Not so long ago and not so far away, Futian was known as Shangbu and was considered the rural burbs of up and coming Shenzhen (which was mapped as Luohu-Shangbu). But then (somewhat deus ex machina) Deng Xiaoping appeared in 1992, promising that the experiments would continue. So, during the 1990s, the SEZ boomed and Shenzhen restructured. Old Futian (well, xiaokang Futian), emerged out of all this governmental restructuring and economic booming.Continue reading
So, I realized the other day that I’ve been walking neighborhoods that have been scheduled for urban renewal without actually posting anything about them. I’m not sure if that’s because I’ve lost track of what iteration of Shenzhen planning we’re on, or if its just that construction sites blur together after awhile. At any rate, photos from a recent walk around Dongmen (东门) and Hubei Ancient Village (湖贝古村).
For the 2019 edition of the Shenzhen Hong Kong Bi-City Biennale of Urbanism/Architecture (UABB), Handshake 302 installed Electronic Lifestyles at the Futian Station Main Venue. To situate the installation with respect to Shenzhen’s cultural geography, I wrote From Bamboo Curtain to the Silicon Valley of Hardware, which was published at as part of e-flux architecture‘s Software as Infrastructure project.
From the essay:
Located on the “bamboo curtain” at the Sino-British border, Shenzhen’s spatial liminality facilitated national political and economic restructuring, which ultimately had international effects. In the ordinary order of things, liminal spaces have recognizable thresholds and boundaries; one crosses from one side to the next. Most liminal spaces are located at the edges of mainstream society. In contrast, the geopolitical logic of Shenzhen has been to place liminal spaces at the center of society, making perpetual transformation—of the self, the nation, and the world—a key feature of the model. The transformation of Luohu-Shangbu from a riparian society into the earliest iteration of the Shenzhen Special Economic Zone (SEZ) can give a sense of how liminality was deployed to as metaphor and strategy. Today, the Luohu area is known as Dongmen, a bustling cross-border shopping district, and Shangbu is known as Huaqiangbei, the world’s “Silicon Valley of Hardware.”
Curious? Please give it a read.
Images of the recently demolished area of New Hubei Village, including Luohu Culture Park, which used to be one of my favorite downtown sites. For those who have following the resistance to the demolition of “Ancient Hubei Village,” the demolitions have incited architects, urban planners, and public intellectuals to submit detailed counterproposals and cultural events to protect the area. These demolitions have risked destroying the older settlement. In the pictures you can see the section of Hubei New Village that is still standing, the blue steel roofs of Hubei ancient village, and and the surrounding skyscrapers of Luohu.
So, Hubei Old Village isn’t being demolished, but it’s not being protected from the fallout of master plans and hammer drills. I walked the edges of the demolition area in and around New Hubei Village and the former Luohu Culture Park, which used to be one of my favorite public spaces downtown. Impressions of the withering practices that encroach on the “Old Special Zone, below.”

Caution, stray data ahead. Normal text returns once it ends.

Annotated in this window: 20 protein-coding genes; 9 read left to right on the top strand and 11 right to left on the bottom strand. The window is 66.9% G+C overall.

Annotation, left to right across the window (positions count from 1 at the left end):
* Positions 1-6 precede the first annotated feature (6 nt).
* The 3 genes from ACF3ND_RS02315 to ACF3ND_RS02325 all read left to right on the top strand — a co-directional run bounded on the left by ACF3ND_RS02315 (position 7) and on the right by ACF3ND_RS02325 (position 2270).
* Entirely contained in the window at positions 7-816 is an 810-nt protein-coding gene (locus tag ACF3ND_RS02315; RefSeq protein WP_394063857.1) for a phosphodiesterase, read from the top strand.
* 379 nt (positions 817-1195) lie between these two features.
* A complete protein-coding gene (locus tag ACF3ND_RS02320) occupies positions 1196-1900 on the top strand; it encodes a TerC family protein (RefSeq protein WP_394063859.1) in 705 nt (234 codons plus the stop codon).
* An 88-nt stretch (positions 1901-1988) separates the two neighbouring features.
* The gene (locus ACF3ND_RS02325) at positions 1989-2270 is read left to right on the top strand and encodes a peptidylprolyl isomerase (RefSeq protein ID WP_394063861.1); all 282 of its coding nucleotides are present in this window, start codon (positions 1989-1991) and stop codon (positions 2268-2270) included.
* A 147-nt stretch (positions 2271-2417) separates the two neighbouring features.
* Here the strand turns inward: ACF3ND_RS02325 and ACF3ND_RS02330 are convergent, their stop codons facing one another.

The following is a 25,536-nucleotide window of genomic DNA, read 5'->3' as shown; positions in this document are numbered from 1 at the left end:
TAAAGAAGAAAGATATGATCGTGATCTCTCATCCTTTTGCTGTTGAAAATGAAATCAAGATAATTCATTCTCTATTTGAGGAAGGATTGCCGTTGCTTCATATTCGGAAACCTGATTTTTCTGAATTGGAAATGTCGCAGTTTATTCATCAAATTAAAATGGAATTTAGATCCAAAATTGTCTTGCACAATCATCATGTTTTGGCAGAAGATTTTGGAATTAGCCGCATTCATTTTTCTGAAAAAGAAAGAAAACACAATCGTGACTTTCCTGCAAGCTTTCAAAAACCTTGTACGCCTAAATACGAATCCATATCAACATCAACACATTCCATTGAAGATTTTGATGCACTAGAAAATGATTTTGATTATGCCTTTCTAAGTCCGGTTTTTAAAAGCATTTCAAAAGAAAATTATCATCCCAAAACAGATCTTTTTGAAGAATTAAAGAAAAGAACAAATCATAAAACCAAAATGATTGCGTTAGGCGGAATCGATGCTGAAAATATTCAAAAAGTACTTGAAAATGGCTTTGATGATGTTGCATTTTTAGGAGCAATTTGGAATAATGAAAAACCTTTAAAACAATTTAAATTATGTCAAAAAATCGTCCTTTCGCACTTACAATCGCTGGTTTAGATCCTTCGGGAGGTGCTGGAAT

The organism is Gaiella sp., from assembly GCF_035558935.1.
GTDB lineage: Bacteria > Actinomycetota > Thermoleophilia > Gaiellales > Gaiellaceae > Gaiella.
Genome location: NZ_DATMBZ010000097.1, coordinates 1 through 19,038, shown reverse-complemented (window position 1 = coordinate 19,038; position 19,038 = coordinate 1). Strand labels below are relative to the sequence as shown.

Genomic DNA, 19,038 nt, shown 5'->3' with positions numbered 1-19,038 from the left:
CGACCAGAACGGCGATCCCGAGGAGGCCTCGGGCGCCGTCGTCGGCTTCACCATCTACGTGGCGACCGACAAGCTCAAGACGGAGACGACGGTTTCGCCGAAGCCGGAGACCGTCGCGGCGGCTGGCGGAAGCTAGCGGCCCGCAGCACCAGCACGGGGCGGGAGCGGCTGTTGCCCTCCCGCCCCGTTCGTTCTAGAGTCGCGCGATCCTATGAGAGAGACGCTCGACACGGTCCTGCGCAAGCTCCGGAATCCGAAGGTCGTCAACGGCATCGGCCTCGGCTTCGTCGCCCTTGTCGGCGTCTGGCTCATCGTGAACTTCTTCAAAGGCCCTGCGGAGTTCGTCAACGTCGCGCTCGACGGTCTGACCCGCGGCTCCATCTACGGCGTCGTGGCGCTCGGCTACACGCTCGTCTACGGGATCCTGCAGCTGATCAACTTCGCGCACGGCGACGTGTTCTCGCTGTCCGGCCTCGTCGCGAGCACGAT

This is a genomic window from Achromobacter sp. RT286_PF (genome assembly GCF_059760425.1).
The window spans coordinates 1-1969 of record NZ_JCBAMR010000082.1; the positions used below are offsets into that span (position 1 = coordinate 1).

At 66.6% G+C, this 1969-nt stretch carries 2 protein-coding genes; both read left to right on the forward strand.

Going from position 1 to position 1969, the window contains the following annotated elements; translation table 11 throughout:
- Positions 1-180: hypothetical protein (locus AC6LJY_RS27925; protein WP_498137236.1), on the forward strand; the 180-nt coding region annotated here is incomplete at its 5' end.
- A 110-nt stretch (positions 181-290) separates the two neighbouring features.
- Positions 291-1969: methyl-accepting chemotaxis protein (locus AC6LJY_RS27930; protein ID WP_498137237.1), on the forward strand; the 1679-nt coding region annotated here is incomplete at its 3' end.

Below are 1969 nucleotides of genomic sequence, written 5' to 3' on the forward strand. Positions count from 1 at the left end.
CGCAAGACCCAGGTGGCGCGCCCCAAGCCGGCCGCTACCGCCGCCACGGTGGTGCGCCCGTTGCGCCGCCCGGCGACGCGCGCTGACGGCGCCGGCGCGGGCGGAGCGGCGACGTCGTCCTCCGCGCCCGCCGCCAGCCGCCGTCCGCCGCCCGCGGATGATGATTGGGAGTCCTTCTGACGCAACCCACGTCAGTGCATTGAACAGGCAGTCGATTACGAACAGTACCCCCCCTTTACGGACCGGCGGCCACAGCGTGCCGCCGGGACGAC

Tonight, I was one of roughly 2,000 people who welcomed spring in Changling Village (长岭村) by eating pencai together. Like a wedding banquet, a pencai banquet constitutes society table by table. The hosts were the 40-odd families who belong to the village, and their guests came from the Hong Kong side of the family, affines from neighboring villages, friends, street office officials, and representatives from the developer who aims to transform Changling into high end real estate on the Shenzhen River. Continue reading
Luohu as we knew it is changing. The recent announcement that urban renewal compensation has made billionaires of Shuibei villagers, the decision to selectively preserve and redesign Hubei as a “historic” public park area, and ongoing renewal of Caiwuwei fang (坊) or “branches”–individually, each of these projects entails demolition, evictions, and rebuilding and restructuring of particular neighborhoods, but taken together these projects entail through revision of the Old Special Zone. And yes, we’ve been watching this happen all along, but enough of the earlier urban tecture remained that we could feel where we came from, as we moved between and through adjacent neighborhoods. These new projects signal something else. Continue reading
The current focus on preserving Hubei Old Village obscures just how much Special Zone history and everyday life will be demolished to make way for the new China Resources development downtown. What’s at stake are competing understandings of what makes a good life for whom and who gets to decide the form and function of the city. Continue reading
Talking about migrant workers in China (and throughout the world’s booming mega-cities) usually means “rural to urban migration”. However, this is not the case in Shenzhen, where “urban to urban
immigration” has been as fundamental to the city’s success and growth. Indeed, the diversity of Shenzhen’s migrant population complicates easy understanding of what it means to be a Shenzhener, let alone academic debates about urban belonging and ideologies of exclusion. Continue reading